A few nights ago I went to the (re)opening party of the Alfonso XIII hotel here in Seville.
This venerable establishment, a landmark and icon of the city, the grande dame of Seville’s social scene, had received a major make-over. It reopened less officially in March, when I got to look around.
The event had a formal dress code, which meant long dresses for ladies. I dug out a 15-year-old Ghost number from the back of my cupboard and jazzed it up with an equally ancient sequinned jacket (though it was so hot, I ended up using it as a sparkly shawl).
As I walked up to the hotel’s portico, I saw the paparazzi amassed and the red carpet in place for my arrival. How thoughtful.
Then, entering the lobby, there was a welcoming committee of footmen and flamencas, holding trays with glasses of champagne, which gave just the right impression of history, tradition, luxury and Sevillano-ness.
I found my “date”, fellow blogger Sevilla Tapas, and we were the first to head out to the patio, where more uniformed staff awaited with bottles of Möet et Chandon. As more guests started to arrive, the temperature rose – it was already a warm evening – due to a shade over the patio, which prevented air from circulating. The women, in full-length slinky evening dresses, fared better than the men, suffering in their black tie jackets.
We caught up with old friends and met new ones – often known already through Twitter and Facebook, but not in person – as the champagne flowed, copiously. A beautiful, historic setting, interesting company, first-class bubbly, party atmosphere… All that was missing was some food. By this point feeling peckish, I inquired of several waiters, who assured me it would be out soon. When no sustenance was forthcoming, I cut out the middleman and went to harass a chef who was lurking nearby. He told me that protocolo dictated that no victuals could be provided till after the speeches, and that they were waiting for a Very Important Guest.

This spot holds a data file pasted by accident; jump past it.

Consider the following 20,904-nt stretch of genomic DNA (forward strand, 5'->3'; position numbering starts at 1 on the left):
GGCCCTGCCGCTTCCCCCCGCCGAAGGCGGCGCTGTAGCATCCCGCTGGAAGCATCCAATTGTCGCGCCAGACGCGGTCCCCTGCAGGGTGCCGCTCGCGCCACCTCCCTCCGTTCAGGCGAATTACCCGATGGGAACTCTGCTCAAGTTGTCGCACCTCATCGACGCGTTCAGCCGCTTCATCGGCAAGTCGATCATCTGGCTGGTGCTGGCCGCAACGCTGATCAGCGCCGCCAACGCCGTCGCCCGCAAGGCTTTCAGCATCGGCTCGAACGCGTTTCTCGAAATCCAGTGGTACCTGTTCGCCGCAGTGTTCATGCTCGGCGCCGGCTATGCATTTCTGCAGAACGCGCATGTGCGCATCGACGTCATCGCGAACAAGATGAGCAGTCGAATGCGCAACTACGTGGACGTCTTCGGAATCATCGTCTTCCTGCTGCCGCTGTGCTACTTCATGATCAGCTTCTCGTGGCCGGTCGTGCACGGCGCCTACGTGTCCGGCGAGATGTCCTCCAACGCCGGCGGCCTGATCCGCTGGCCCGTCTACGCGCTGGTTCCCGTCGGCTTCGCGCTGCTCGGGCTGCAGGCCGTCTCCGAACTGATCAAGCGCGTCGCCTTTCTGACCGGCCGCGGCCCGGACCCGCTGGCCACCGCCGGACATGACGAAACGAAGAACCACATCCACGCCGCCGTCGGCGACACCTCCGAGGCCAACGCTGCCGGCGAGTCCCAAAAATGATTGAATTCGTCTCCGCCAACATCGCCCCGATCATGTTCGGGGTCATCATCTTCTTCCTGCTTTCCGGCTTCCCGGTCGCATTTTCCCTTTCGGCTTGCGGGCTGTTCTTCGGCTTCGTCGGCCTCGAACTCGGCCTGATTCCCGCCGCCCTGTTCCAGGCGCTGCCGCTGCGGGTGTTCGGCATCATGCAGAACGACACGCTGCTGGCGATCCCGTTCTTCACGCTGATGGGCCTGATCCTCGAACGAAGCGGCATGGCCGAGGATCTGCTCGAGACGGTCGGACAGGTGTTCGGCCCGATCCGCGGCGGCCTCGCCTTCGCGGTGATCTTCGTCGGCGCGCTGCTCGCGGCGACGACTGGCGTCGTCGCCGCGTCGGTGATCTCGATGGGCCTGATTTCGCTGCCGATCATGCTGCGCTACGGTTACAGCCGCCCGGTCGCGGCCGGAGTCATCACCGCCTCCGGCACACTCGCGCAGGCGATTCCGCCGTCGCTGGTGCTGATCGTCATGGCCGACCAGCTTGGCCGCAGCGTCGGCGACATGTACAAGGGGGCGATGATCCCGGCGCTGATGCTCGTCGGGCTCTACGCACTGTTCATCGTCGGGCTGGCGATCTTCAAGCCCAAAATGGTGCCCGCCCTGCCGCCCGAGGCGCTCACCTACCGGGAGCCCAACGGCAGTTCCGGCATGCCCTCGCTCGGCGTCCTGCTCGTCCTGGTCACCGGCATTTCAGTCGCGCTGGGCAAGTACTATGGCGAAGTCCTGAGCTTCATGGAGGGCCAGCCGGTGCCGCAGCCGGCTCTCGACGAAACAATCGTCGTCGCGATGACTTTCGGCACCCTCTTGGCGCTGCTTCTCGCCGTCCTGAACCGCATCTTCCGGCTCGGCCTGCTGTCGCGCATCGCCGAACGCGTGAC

Half an hour later, this rather tipsy and, by now, extremely hungry blogger had turned into Loud Drunk Woman. The type whom most men profess to loathe. I (and they) were saved by the appearance of a (male) opera singer on the balcony, who serenaded his female counterpart as she walked among the crowd with a microphone headpiece. My normal instinct to capture this memorable scene deserted me, due to the previously mentioned inebriation/starvation situation (Sevilla Tapas, ever the consummate iPhone professional, caught it all, and tweeted it too). I think some people made speeches – the hotel’s director and the mayor, possibly – while I kept an eagle eye out for any sneaky canapés.
Then a soldier in 18th-century dress materialised and explained that food was now being served in the garden.
Outside, with fresh air now flowing, we found tables groaning with everything from jamon to sushi to oysters, grilled meats and fish, and even pizza. All this was served around the pool, with the gardens of palm trees and tiled benches floodlit, and the building itself glowing pink. The whole effect gave a very Marbella-like feel, on a lavish scale which I haven’t experienced before in Sevilla.
Flamenco dancers stomped and whooped on a stage, to the delight of the now well-fed and watered assembled great and good, including various local celebrities: TV personality and theatre impresario Jesus Quintero; one half of design duo Victorio Lucchino; model Raquel Revuelta; and a smattering of aristocrats (though not, unfortunately, the Duquesa de Alba).
On the way out, we came upon two chocolate fountains (one white and one milk). At the risk of sounding picky, I loved the fruit which you dipped in it rather more than the stuff itself, which was very gloopy and didn’t taste nice. I’m a 70% dark person, so this was like giving an alcoholic a small, weak shandy.
In all, despite my whinges, it was a full-on, first-class party, with music, food, drink and entertainment fit for a king – appropriately enough since that’s exactly who the Alfonso XIII was built for.